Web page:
RALEIGH — Chief Justice Paul Newby launched a courthouse tour this week with the ambitious goal of visiting courthouses in all 100 counties.
The tour began in the westernmost part of the state, with visits to Cherokee, Graham, Clay, Macon and Swain counties.
“Our judges and courthouse personnel are the battle-tested heroes of the past year. They came to work, day-in and day-out, facing real and often undefined dangers to fulfill the ‘open courts’ mandate of the North Carolina Constitution,” Chief Justice Newby said in a press release.
The tour is expected to continue with visits scheduled in Jackson, Haywood, Transylvania, Henderson, Polk and Rutherford counties, as well as the Cherokee tribal court. At each courthouse, Chief Justice Newby will greet judges and courthouse personnel to express his appreciation for their commitment and dedication during the COVID-19 pandemic.
The Chief Justice’s Commission on Professionalism is presenting professional programs during some of the tours’ phases.
“Our courthouse stakeholders are doing their best to ensure that justice is administered without favor, denial, or delay. Our state needs these dedicated public servants now more than ever to help address the large backlog of cases left in the wake of this pandemic,” Newby added.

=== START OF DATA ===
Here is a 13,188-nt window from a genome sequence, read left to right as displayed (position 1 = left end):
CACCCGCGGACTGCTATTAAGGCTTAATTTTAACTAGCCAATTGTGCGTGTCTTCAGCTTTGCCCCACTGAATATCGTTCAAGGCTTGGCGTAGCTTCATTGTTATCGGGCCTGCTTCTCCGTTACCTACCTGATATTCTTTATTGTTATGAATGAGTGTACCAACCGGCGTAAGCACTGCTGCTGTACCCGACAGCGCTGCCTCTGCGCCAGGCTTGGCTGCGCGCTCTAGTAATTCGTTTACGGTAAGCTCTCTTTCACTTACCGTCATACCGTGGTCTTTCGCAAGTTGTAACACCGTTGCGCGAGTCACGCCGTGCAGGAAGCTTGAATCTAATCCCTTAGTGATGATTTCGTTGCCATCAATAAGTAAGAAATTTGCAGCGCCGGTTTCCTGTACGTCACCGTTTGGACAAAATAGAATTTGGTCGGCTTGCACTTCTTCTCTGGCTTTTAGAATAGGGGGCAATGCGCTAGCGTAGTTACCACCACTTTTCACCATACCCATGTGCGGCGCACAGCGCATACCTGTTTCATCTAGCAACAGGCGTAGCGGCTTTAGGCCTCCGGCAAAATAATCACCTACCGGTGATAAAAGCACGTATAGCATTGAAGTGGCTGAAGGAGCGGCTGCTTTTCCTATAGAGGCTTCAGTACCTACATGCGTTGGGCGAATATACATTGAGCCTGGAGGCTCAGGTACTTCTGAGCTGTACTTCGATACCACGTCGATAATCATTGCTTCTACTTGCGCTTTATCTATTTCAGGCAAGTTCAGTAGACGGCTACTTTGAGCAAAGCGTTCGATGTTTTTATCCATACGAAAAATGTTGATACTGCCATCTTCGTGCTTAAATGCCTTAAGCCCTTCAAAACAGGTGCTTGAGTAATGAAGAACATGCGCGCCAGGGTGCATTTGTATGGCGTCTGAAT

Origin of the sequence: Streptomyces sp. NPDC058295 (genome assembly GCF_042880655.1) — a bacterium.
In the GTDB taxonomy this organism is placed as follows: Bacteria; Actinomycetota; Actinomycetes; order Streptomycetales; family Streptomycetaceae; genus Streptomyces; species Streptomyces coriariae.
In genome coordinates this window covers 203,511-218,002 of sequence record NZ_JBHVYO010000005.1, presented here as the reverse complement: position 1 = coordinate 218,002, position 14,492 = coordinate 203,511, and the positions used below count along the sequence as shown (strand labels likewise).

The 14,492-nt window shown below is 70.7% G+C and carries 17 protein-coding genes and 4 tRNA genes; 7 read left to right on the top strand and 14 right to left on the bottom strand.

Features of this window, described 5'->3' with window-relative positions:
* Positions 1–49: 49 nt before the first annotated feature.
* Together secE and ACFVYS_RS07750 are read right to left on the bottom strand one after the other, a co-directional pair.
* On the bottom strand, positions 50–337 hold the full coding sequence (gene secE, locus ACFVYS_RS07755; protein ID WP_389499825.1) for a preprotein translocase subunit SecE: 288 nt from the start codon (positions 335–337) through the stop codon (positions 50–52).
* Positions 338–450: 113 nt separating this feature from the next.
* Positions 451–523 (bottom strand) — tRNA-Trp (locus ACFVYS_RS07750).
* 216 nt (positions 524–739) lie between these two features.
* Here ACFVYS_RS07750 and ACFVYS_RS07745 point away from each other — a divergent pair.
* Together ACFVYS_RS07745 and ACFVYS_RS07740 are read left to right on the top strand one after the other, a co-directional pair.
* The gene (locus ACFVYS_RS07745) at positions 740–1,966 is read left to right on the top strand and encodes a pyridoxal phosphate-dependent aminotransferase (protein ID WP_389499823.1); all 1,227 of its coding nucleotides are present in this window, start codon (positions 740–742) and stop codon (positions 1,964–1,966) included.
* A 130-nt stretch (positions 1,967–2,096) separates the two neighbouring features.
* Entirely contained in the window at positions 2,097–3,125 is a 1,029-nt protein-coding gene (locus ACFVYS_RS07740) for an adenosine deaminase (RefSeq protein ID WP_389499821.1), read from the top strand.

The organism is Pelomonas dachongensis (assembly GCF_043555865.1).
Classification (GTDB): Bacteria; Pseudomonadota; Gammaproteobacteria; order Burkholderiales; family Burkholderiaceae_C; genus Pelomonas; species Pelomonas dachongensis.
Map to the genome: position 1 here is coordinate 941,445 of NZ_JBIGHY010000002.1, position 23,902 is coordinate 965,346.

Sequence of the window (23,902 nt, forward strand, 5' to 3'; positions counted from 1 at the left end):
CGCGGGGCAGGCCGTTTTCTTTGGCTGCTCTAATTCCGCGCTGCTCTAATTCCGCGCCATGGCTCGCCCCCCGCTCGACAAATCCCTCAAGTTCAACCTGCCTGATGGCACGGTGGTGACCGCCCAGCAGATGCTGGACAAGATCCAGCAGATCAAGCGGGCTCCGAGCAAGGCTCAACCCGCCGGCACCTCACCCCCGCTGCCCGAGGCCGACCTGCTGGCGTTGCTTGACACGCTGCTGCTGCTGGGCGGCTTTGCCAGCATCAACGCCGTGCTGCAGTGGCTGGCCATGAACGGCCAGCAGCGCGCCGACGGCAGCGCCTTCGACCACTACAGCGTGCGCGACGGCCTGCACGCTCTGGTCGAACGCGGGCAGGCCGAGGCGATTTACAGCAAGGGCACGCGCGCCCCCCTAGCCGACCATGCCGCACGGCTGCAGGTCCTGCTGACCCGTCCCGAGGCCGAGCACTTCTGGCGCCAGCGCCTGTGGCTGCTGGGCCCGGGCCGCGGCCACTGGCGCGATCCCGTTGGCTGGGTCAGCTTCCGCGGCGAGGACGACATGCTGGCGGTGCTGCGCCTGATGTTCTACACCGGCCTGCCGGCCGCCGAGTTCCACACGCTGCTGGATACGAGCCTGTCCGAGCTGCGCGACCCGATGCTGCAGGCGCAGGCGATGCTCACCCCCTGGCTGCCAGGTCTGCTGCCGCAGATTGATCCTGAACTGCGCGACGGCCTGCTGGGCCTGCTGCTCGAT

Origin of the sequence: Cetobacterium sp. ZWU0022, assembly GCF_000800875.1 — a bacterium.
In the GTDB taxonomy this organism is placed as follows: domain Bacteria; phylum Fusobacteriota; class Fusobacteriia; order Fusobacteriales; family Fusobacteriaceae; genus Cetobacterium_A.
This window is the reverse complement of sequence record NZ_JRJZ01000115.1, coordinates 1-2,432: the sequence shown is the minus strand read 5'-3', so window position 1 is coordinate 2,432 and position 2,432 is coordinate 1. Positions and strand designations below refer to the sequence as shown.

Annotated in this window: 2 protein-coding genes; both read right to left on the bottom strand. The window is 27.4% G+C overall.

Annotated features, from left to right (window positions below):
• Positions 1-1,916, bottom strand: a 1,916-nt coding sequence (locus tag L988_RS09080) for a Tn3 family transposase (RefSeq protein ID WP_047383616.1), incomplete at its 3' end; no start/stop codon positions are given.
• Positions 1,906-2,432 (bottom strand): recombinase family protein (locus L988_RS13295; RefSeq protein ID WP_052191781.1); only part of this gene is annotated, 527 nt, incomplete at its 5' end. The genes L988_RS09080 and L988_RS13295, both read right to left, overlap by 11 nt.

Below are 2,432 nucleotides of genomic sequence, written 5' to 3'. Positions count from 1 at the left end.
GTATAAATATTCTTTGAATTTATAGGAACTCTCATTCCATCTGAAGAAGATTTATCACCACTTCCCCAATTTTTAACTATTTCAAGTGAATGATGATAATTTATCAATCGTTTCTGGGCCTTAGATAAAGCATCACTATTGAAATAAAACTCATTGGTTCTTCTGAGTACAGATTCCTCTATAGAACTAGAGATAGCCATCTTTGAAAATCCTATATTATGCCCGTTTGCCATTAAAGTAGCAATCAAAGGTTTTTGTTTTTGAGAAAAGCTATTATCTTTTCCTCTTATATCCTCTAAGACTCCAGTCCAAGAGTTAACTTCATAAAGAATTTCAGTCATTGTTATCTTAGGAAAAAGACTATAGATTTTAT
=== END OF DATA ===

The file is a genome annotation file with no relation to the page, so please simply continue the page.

Chief Justice Newby also extended COVID-19-related emergency directives, with new orders taking effect until June 6.
The new orders note that, in response to Chief Justice Newby’s request to Gov. Roy Cooper, courthouse personnel were designated as “frontline essential workers” and received early access to the COVID-19 vaccine beginning on March 3, 2021.
In light of improving conditions, but in recognition of the ongoing serious risks posed by COVID-19, the order extends only those emergency directives that are necessary to allow the courts to function with due regard for the safety of the public and judicial branch personnel. It also urges senior resident superior court judges to “do whatever they can to resume jury trials without delay” and to “weigh local conditions against the exceedingly negative impacts of further delaying justice.”
Among the directives that remain unchanged are orders relating to remote proceedings and submission of filings to the clerk of court.
Directives relating to performance of marriage ceremonies, required COVID-19 prevention measures, and statewide social distancing requirements were allowed to expire, allowing area judicial officials to make those decisions locally.